Share Action

Banks and investors must have shipping on their radar to be true climate leaders 

Banks and investors have been challenged to up their game in the battle to decarbonise the shipping industry, as International Maritime Organisation (IMO) meetings continue this week in London.

Banks and investors have been challenged to up their game in the battle to decarbonise the shipping industry, as International Maritime Organisation (IMO) meetings continue this week in London.

In a new report, responsible investment organisation ShareAction calls on banks to align their shipping portfolios with the Paris Agreement and end financing for companies dependent on coal transportation. With shipping emissions set to rise 50-250% by 2050 if left unchecked, ShareAction argues that investor engagement with banks on this issue needs to be a priority.

A number of climate-related risks are identified in the report. As regulation aims at lowering greenhouse gas emissions, the industry is likely to face rising costs, with the IMO 2020 sulphur cap already weighing on companies. Another key risk identified is the industry’s dependence on fossil fuels as a driver of seaborne trade. By 2035, as a result of the energy transition, the transportation of oil and coal by sea could fall 33% and 50% respectively, according to research cited in the report.

ShareAction recommends that banks incorporate climate-related risks into financial analysis to manage these extra headwinds. The industry is already struggling with a surplus of ships and rising debt levels. Energy efficient ships do not just reduce carbon emissions but also have a higher resale value, allowing companies to better repay bank debts in the event of default.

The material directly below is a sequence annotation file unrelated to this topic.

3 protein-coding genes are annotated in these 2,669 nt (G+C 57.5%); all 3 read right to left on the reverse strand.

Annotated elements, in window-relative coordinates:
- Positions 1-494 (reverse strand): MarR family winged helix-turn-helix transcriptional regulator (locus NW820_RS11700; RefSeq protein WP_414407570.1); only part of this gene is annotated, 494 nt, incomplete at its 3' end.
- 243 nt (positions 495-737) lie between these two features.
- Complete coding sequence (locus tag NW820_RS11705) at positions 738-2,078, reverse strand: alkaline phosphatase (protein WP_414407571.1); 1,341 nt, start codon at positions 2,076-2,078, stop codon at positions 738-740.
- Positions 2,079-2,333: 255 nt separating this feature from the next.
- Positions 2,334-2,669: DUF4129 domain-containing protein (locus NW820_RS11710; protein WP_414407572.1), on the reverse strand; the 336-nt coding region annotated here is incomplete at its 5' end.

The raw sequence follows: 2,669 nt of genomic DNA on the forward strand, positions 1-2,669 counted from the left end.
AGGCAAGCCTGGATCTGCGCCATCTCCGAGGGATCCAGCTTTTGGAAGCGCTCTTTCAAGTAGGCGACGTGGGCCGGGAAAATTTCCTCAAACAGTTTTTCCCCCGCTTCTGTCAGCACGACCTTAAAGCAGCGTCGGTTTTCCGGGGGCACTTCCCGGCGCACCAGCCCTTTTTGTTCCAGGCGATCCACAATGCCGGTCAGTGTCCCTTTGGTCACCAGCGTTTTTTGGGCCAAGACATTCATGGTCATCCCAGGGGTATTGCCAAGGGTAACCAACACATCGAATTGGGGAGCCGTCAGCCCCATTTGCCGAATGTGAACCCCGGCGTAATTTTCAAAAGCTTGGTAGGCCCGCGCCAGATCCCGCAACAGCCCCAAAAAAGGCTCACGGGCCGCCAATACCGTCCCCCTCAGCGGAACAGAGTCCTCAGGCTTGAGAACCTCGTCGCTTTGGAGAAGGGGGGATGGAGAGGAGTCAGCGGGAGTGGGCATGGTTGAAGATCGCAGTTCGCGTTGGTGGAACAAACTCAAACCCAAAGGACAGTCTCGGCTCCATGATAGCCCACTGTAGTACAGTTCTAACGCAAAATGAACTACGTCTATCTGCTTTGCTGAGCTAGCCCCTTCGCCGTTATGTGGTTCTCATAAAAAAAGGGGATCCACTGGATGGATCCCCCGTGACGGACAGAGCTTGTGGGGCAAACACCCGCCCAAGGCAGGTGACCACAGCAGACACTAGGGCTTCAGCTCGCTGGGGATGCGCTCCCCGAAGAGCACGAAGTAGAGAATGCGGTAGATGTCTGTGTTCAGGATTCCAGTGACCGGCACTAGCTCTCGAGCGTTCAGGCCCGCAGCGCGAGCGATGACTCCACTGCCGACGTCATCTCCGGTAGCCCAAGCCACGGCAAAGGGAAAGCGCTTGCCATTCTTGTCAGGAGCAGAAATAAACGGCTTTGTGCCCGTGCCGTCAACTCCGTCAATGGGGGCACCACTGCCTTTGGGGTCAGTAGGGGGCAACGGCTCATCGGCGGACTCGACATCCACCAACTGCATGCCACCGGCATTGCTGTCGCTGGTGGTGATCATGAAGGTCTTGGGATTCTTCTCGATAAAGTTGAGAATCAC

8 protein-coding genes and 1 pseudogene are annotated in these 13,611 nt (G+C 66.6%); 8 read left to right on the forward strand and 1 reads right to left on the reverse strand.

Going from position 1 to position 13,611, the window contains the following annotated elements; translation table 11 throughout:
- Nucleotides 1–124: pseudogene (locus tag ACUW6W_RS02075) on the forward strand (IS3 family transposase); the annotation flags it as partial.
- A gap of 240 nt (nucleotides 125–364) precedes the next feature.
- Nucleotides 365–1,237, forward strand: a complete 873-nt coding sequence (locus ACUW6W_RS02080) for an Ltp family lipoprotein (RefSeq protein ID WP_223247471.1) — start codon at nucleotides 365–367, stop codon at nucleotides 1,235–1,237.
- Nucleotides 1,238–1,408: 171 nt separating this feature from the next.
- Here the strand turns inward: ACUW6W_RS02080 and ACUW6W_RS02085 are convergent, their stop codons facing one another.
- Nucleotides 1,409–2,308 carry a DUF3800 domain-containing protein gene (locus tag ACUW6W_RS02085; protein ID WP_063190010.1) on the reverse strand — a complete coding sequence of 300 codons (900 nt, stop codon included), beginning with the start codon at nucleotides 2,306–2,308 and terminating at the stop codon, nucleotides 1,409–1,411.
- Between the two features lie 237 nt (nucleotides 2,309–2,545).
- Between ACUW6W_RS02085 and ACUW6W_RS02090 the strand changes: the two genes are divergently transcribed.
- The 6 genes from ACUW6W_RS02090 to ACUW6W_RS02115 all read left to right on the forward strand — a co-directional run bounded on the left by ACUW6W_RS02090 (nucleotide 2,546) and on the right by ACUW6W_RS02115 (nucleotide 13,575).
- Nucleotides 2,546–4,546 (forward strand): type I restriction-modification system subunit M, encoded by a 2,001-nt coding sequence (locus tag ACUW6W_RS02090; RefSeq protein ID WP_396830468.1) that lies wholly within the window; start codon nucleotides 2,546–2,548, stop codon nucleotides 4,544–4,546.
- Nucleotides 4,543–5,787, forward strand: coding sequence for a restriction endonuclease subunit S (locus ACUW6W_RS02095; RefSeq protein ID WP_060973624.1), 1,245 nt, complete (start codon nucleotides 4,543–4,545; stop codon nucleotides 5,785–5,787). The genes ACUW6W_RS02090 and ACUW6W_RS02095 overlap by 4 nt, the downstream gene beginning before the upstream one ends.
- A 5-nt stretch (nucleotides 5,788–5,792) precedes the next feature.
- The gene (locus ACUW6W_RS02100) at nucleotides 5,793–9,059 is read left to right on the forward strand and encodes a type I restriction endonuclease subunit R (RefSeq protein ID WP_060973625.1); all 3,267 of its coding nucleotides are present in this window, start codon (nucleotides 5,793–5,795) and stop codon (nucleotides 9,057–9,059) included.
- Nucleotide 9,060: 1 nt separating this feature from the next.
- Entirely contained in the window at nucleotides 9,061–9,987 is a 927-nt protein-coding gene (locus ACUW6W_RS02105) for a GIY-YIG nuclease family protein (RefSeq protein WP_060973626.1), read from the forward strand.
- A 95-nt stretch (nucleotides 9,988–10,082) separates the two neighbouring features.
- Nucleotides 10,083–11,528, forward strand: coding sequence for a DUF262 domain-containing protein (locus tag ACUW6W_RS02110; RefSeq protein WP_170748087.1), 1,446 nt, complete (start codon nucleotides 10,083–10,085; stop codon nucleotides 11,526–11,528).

In December 2018, the IMO announced its strategy to reduce GHG emissions, targeting a 50% absolute reduction by 2050. Maersk, the world’s largest container shipping company, then raised the bar, announcing its own target of net-zero emissions by 2050 and aligning with the Paris Agreement. ShareAction is now calling on banks and investors to push others in the industry to match Maersk’s level of ambition or, at a minimum, match the IMO’s target.

ShareAction makes four key recommendations to banks:

  • Set and disclose targets for the climate alignment of shipping loan portfolios, aiming for alignment with the Paris Agreement.
  • Incorporate climate-related risks into credit risk assessment when lending to shipping companies.
  • Require that clients have a strategy and targets to reduce GHG emissions which, at a minimum, meet the IMO 2050 50% reduction target. Banks should engage with clients on alignment with the Paris Agreement, requiring net-zero emissions by 2050.
  • Require that clients are not highly dependent on revenues from coal transportation, aligned with or going beyond any existing bank coal policies.

Christian Wilson, senior research officer at ShareAction and author of the report, says: “The shipping industry frequently slips under the radar in the climate change debate and warrants closer scrutiny. To help change the course of the industry from runaway emissions to decarbonisation, banks need to step up and push clients to cut carbon emissions. Institutional investors, who have been instrumental in engaging with banks on fossil fuel financing, now need to use their influence to press banks on this issue, ensuring that their investments have a positive impact on our world.”

Notes to editors:

  • For more information, please contact Beau O’Sullivan at or on +44203 475 7859
  • To see the full report, click here.
  • Highly coal-dependent companies are defined as those where over 30% of their revenues comes from coal transportation.
  • ShareAction’s vision is a world where ordinary savers and institutional investors work together to ensure our communities and environment are safe and sustainable for all.

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